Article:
Family Law

While there are no official guidelines for temporary spousal support, a Judge may order temporary spousal support while the case is pending if the person applying for support can demonstrate a serious financial need.

               A court will only grant permanent spousal support in a divorce case where the requesting spouse meets one of the following four requirements:

  1. 1.The paying spouse was convicted of family violence within two years of the date of the filing of divorce;
  2. 2.The marriage was 10 years or longer, and the requesting spouse lacks sufficient property to provide for minimal needs (including property awarded in the divorce) and cannot support himself or herself through appropriate employment because of an incapacitating physical or mental disability;
  3. 3.The marriage was 10 years or longer, and the requesting spouse lacks sufficient property to provide for minimal needs (including property awarded in the divorce) and is the custodian of a child who requires substantial care and personal supervision, making it necessary for that spouse to remain at home with that child; or
  4. 4.The marriage was 10 years or longer, and the requesting spouse lacks sufficient property to provide for minimal needs (including property awarded in the divorce) and lacks earning ability in the labor market adequate to provide for minimal needs.

Generally, spousal support cannot last for longer than a period of five, seven, or ten years, depending on the length of marriage.

on 07/24/2015 by Super User

First, one spouse (the Petitioner) files an Original Petition for Divorce and has it served on the other spouse (the Respondent). Sometimes, when the Petition is filed, certain Temporary Restraining Orders will be issued. Such orders might include requirements that neither spouse deplete any marital assets and that neither spouse treats the other one uncivilly. If the Temporary Restraining Order was issued without notice to the other spouse, the court will schedule a hearing within 14 days to determine whether the Temporary Restraining Order should become a Temporary Order governing the parties conduct during the divorce.

Once the Petition is served on the Respondent, he or she has until the Monday following the expiration of 20 days from the date of service to file an Answer.

During the pendency of the divorce action, the court will create temporary orders concerning custody, support and visitation of the children, as well as temporary use of marital property and treatment of debt.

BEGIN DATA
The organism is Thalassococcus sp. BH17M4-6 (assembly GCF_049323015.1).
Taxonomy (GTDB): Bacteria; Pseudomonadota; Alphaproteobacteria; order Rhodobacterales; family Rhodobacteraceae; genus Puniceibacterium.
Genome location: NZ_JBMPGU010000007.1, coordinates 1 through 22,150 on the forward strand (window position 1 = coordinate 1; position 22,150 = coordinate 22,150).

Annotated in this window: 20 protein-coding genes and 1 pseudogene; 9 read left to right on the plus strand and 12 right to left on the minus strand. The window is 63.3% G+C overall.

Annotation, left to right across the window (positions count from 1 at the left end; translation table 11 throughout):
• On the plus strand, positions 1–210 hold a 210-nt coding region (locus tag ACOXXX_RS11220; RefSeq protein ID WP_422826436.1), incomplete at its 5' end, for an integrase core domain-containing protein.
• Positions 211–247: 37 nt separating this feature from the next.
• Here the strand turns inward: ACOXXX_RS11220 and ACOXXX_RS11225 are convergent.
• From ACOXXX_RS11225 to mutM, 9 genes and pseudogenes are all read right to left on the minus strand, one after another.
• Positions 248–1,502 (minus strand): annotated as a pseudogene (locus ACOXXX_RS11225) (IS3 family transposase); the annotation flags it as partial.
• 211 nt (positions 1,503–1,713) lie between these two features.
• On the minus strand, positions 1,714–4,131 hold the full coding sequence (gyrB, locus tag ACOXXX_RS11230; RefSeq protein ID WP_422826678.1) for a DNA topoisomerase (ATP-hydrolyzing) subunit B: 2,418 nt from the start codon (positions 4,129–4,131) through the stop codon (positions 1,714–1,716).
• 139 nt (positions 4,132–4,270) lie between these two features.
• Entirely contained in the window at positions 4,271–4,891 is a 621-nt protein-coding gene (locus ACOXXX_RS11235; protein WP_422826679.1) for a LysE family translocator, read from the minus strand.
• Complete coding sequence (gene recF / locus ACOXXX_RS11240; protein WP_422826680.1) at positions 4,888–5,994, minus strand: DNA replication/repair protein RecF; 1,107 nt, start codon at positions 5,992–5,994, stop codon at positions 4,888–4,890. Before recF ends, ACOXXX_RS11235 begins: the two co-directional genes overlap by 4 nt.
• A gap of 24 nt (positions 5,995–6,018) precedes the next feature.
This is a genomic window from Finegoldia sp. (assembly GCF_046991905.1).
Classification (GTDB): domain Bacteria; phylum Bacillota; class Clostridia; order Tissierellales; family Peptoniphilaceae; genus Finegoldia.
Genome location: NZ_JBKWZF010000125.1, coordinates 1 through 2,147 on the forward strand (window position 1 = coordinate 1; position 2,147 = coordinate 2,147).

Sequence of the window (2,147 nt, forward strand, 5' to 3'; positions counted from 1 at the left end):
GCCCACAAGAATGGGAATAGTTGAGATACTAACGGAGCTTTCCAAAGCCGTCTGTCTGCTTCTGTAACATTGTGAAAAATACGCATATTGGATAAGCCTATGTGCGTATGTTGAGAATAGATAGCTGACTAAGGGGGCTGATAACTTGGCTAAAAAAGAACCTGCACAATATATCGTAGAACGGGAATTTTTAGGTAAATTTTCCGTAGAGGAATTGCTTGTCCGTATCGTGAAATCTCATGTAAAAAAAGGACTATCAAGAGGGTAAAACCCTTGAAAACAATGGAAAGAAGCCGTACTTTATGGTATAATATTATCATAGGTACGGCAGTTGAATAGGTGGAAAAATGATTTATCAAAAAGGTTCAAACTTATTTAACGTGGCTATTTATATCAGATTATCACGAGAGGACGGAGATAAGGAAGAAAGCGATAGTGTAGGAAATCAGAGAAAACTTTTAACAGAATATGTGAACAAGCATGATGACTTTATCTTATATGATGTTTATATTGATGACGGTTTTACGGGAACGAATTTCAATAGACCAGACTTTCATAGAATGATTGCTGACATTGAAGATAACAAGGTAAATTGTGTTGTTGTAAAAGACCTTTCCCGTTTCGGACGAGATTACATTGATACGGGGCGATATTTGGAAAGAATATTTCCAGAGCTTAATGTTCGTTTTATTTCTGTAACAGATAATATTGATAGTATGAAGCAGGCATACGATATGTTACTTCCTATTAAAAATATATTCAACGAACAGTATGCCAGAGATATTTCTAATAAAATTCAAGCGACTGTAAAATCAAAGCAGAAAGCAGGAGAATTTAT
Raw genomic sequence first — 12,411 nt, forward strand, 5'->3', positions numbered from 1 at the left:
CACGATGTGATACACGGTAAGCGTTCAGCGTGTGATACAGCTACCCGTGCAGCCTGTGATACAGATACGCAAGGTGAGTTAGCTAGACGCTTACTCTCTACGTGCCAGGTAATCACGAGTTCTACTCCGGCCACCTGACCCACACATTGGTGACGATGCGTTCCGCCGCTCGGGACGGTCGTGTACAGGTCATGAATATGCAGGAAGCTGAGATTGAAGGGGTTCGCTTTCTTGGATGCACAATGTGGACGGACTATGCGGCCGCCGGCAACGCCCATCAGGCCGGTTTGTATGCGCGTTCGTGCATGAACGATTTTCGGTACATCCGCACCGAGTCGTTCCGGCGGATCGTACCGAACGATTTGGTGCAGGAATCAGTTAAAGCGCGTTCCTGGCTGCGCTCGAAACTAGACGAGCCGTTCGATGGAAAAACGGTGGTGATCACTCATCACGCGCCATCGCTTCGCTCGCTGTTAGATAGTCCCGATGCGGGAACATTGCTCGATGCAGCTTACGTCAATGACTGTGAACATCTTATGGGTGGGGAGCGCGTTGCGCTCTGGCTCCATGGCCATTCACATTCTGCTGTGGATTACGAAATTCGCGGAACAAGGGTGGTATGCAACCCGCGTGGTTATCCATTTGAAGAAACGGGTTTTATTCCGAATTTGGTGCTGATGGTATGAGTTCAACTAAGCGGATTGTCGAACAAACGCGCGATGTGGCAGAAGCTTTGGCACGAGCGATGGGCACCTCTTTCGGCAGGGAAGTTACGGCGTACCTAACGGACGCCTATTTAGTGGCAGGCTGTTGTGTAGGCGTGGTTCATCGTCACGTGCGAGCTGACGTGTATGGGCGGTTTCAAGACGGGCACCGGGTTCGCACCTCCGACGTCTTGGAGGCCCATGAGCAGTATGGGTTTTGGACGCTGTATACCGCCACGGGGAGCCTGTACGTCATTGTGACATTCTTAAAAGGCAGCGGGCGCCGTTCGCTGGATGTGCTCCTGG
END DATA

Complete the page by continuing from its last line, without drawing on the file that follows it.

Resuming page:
The court will order a period of Discovery, in which each spouse will have the opportunity to gather information from the other spouse. Discovery is the exchange of information and documents between the parties, and may include depositions, interrogatories, and requests to produce certain documents.

While the divorce is pending, the parties will be expected to attempt to reach an agreement, either through direct negotiation through attorneys, or through facilitative mediation. If the parties can reach an agreement on all terms, an Agreed Decree of Divorce will be prepared and presented to the Judge for signature. If the spouses are not able to agree on all of the terms, a trial will take place. At trial, relevant information will be presented to the Judge or the jury, who will make specific rulings on each issue. Once the trial has been completed, one of the parties’ attorneys will draft a Decree reflecting the Judge’s ruling or jury’s findings during the trial.

on 07/24/2015 by Super User

It depends. In Texas, the soonest that a divorce can be finalized is 61 days after the petition is filed. If the spouses are not in agreement as to the resolution of all of the issues, it could take a lot longer. A divorce becomes final when a judge pronounces so in open court and signs the divorce decree. This will not happen until all the terms of child custody, child support, and property division have been settled. There is no way to predict how long this process will take, and depending on the circumstances, it could take up to a year or more to complete.

on 07/24/2015 by Super User

Texas is a “no-fault” divorce state. This means that a divorce can be granted simply because of “insupportability” of the marriage, which means that there is a conflict of personalities that destroys the legitimate ends of the marriage and prevents any reasonable expectation of reconciliation. There are also “fault” grounds for divorce, which the court may take into consideration in determining a fair division of the marital assets. The grounds for a “fault” divorce in Texas include adultery, cruel treatment, abandonment, long-term incarceration, confinement to a mental hospital for at least three years, or living apart for at least three years. Additionally, if one spouse is at fault for the breakup of the marriage, those grounds may be alleged in the divorce petition.

on 07/24/2015 by Super User

Because Texas is a “no-fault” divorce state, you may obtain a divorce regardless of whether your spouse wants a divorce.

on 07/24/2015 by Super User

Yes. In order to file for divorce in Texas, at least one spouse must have been a resident of Texas for six months prior to filing. The filing spouse also must have been a resident of the county where the petition is being filed for at least 90 days.

on 07/24/2015 by Super User